Students have now been in university long enough to do something really stupid.
(You may notice that the “stupid” theme has dominated this column recently; I think it has something to do with the heightened political debate over Muskrat Falls.)
That’s almost a month to put your imaginations to work. If I remember correctly it didn’t take us nearly that long in my student days. By the end of our first month, we had already decided to:
1 — kidnap a member of the football team and shave off one eyebrow and half his hair;
2 — confiscate the eating utensils from the dining hall on a morning they were having scrambled eggs for breakfast;
3 — grab some late arrival for a meal as he passed by the entrance to our floor and throw him in a very large bathtub full of water and all the ice cubes we could find;
4 — go to the nearest farmer and buy as many gallons of apple cider as he could spare (as a business venture);
5 — although neither one of us drank more than a beer a month, if that, we gave permission for other students to use our room window as a conduit through which beer could be snuck into the residence — our room was on the ground floor. We provided that as a service to our fellow students.
That wasn’t a bad list for just two students, my roommate (OH’s brother) and me, in less than a month. Of course, more help was added as required. That turned out to be fairly quickly since the idea about the football player, and the one concerning the apple cider, turned out not to be our wisest and best.
The first almost got us killed, and the second almost kicked out of university — perhaps it wasn’t that bad, but the cider caused an awful stink (literally) when the jars exploded in our room. I remember the dean of men not being real happy with us. For a while we were on a short leash.
I didn’t intend to talk about my student days. It’s just that the memories are so vivid and pleasant. I want to tell you about what students are doing in the good old United States of A today.
I was listening to CNN’s Anderson Cooper the other night — I do that to get the latest scores between Obama and what’s his face — and heard Cooper expounding on the latest exposé from some university fraternity. Those boys make our activities look like the unfolding scandals among students at any preschool.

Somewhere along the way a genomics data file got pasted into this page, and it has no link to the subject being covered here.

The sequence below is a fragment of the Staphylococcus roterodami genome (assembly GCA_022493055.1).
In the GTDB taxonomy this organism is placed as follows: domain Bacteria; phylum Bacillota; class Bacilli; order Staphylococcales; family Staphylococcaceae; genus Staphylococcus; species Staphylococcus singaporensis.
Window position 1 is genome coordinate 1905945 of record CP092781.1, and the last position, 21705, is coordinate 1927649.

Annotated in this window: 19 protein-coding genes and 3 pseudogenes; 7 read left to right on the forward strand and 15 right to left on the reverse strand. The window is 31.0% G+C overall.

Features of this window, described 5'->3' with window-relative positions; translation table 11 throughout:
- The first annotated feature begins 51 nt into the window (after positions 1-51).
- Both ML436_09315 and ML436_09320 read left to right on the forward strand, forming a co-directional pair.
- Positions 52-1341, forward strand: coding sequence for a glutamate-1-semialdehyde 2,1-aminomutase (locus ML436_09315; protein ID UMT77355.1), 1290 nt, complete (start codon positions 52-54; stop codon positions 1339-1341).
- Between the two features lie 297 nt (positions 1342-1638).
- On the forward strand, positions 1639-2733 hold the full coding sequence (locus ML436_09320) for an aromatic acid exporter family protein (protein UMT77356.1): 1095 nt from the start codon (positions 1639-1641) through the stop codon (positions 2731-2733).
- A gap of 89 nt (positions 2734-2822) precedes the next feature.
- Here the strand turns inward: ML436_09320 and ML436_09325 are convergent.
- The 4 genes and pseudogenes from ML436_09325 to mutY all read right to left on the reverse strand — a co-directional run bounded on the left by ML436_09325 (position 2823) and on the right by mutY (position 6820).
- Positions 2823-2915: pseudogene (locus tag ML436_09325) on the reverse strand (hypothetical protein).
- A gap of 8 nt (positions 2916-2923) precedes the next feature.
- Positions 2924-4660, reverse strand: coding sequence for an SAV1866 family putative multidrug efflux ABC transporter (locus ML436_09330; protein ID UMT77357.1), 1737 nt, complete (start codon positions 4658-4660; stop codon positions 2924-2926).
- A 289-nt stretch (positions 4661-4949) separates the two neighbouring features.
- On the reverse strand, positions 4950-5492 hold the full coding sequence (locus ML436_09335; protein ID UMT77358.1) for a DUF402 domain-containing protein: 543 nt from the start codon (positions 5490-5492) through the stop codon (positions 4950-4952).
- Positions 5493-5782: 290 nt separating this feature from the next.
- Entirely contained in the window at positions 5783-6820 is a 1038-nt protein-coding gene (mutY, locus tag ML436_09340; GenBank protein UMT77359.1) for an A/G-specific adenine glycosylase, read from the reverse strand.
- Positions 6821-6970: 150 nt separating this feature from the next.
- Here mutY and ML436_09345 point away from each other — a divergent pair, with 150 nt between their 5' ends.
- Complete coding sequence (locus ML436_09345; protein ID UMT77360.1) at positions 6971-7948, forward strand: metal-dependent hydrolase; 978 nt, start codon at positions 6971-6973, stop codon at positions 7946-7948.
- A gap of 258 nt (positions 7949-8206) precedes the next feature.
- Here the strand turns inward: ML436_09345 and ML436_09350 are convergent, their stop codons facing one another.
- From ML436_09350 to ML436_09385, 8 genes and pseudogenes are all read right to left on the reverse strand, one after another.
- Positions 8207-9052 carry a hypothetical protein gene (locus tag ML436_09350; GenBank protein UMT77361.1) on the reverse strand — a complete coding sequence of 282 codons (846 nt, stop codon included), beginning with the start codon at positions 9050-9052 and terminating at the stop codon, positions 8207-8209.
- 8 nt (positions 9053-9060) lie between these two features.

You may have already heard about this, in which case you probably won’t be surprised, disgusted or amazed or blasé about it. (Love that word “blasé;” it doesn’t get nearly as much use as it should and therefore I’m committed to seeing that it gets more.)
The student activity to which I refer is the alcohol-enema thing. You may know, or think you know, all about enemas. You may know, or think you know, a fair amount about alcohol. I’m fairly confident in saying that you don’t know much about how both may be used together.
This doesn’t mean you’re unsophisticated and not up with current trends, especially among the younger set. It does mean that up until now, you have been blissfully ignorant.
It would seem that students at a certain fraternity in a certain university in a certain American town have discovered a novel way to get drunker faster. You are aware, I’m sure, that this is something scientists have been working on 24/7 for the past several decades.
When Eli Whitney finished inventing the cotton gin, he turned his attention to that problem. When Einstein had completed his e=mc² formulation, his next major goal was to figure out how to get loaded in a hurry. And when Charley Darwin completed his studies on natural selection, he was sure that solving the drunk thing would mark the pinnacle of evolution for modern man.
It’s only natural that the problem should be resolved in a university setting.
As with all great solutions to increasingly complicated technological situations, the answer once found was amazingly simple. You insert plastic tubing in that part of you where the sun don’t shine, then using a small funnel, you pour a goodly amount of a bottle of booze through the catheter and into your unsuspecting self. The result is, if not instantaneous, close enough.
The explanation is that the blood vessels in the walls of the intestine absorb the alcohol much more quickly than the conventional method which has to be filtered through the liver and takes hours, or it may seem like that when you’re anxious to get the party underway. Of course, there is a downside to this amazing physical process: it can kill you. Just another illustration of that time-honoured convention: if it’s fun, it’s not good for you.
Right now, you’re probably asking yourself, “Why didn’t I think of that? Consider how much time could be saved at my next party. No wine or liquor glasses to be laboriously washed and dried after everyone else is gone home, and partner in sickness and in health is snoring it off in bed.”
There may be many reasons this idea hasn’t already occurred to you. One, you may not have a sick mind. Two, you were raised in the Judeo-Christian value system. Three, you are not stupid. Four, you don’t indulge in the asinine.
Whatever else you may think about the modern generation, you have to admit they’re not mired in outmoded traditional responses to age-old problems and situations. We who are older but by no means smarter often criticize them for not honouring our own attitudes and approaches. In this case, guzzling until we get drunk or sick, whichever comes first.
I think those frat students may be getting a bum rap.
Ed Smith is an author who lives in Springdale. His email address is firstname.lastname@example.org.